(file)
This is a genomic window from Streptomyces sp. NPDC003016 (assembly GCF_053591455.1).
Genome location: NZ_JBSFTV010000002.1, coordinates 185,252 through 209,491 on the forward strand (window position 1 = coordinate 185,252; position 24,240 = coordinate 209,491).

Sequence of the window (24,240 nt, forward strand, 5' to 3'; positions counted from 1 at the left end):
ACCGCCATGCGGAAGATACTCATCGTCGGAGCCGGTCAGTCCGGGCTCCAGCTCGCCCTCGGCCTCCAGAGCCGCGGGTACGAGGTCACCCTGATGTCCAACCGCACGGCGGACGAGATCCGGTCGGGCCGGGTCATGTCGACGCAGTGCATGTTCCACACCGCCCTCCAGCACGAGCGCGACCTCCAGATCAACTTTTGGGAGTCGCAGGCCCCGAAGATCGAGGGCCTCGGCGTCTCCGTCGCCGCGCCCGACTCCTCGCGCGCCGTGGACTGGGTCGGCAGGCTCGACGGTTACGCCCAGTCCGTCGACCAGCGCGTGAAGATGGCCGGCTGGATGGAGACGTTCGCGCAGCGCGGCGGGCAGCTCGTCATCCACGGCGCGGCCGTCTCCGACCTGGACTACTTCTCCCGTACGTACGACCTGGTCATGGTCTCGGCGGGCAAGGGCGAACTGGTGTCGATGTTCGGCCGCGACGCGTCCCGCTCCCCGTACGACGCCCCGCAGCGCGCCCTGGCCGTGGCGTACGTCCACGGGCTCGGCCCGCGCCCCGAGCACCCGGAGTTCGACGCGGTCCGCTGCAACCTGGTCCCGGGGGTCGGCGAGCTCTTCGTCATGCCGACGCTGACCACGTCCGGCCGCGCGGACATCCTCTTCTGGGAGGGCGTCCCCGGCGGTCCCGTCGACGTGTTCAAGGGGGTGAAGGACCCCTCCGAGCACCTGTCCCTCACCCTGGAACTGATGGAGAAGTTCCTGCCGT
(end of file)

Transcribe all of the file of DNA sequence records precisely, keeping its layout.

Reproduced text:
This is a genomic window from Streptomyces sp. NPDC003016 (assembly GCF_053591455.1).
Genome location: NZ_JBSFTV010000002.1, coordinates 185,252 through 209,491 on the forward strand (window position 1 = coordinate 185,252; position 24,240 = coordinate 209,491).

Sequence of the window (24,240 nt, forward strand, 5' to 3'; positions counted from 1 at the left end):
ACCGCCATGCGGAAGATACTCATCGTCGGAGCCGGTCAGTCCGGGCTCCAGCTCGCCCTCGGCCTCCAGAGCCGCGGGTACGAGGTCACCCTGATGTCCAACCGCACGGCGGACGAGATCCGGTCGGGCCGGGTCATGTCGACGCAGTGCATGTTCCACACCGCCCTCCAGCACGAGCGCGACCTCCAGATCAACTTTTGGGAGTCGCAGGCCCCGAAGATCGAGGGCCTCGGCGTCTCCGTCGCCGCGCCCGACTCCTCGCGCGCCGTGGACTGGGTCGGCAGGCTCGACGGTTACGCCCAGTCCGTCGACCAGCGCGTGAAGATGGCCGGCTGGATGGAGACGTTCGCGCAGCGCGGCGGGCAGCTCGTCATCCACGGCGCGGCCGTCTCCGACCTGGACTACTTCTCCCGTACGTACGACCTGGTCATGGTCTCGGCGGGCAAGGGCGAACTGGTGTCGATGTTCGGCCGCGACGCGTCCCGCTCCCCGTACGACGCCCCGCAGCGCGCCCTGGCCGTGGCGTACGTCCACGGGCTCGGCCCGCGCCCCGAGCACCCGGAGTTCGACGCGGTCCGCTGCAACCTGGTCCCGGGGGTCGGCGAGCTCTTCGTCATGCCGACGCTGACCACGTCCGGCCGCGCGGACATCCTCTTCTGGGAGGGCGTCCCCGGCGGTCCCGTCGACGTGTTCAAGGGGGTGAAGGACCCCTCCGAGCACCTGTCCCTCACCCTGGAACTGATGGAGAAGTTCCTGCCGT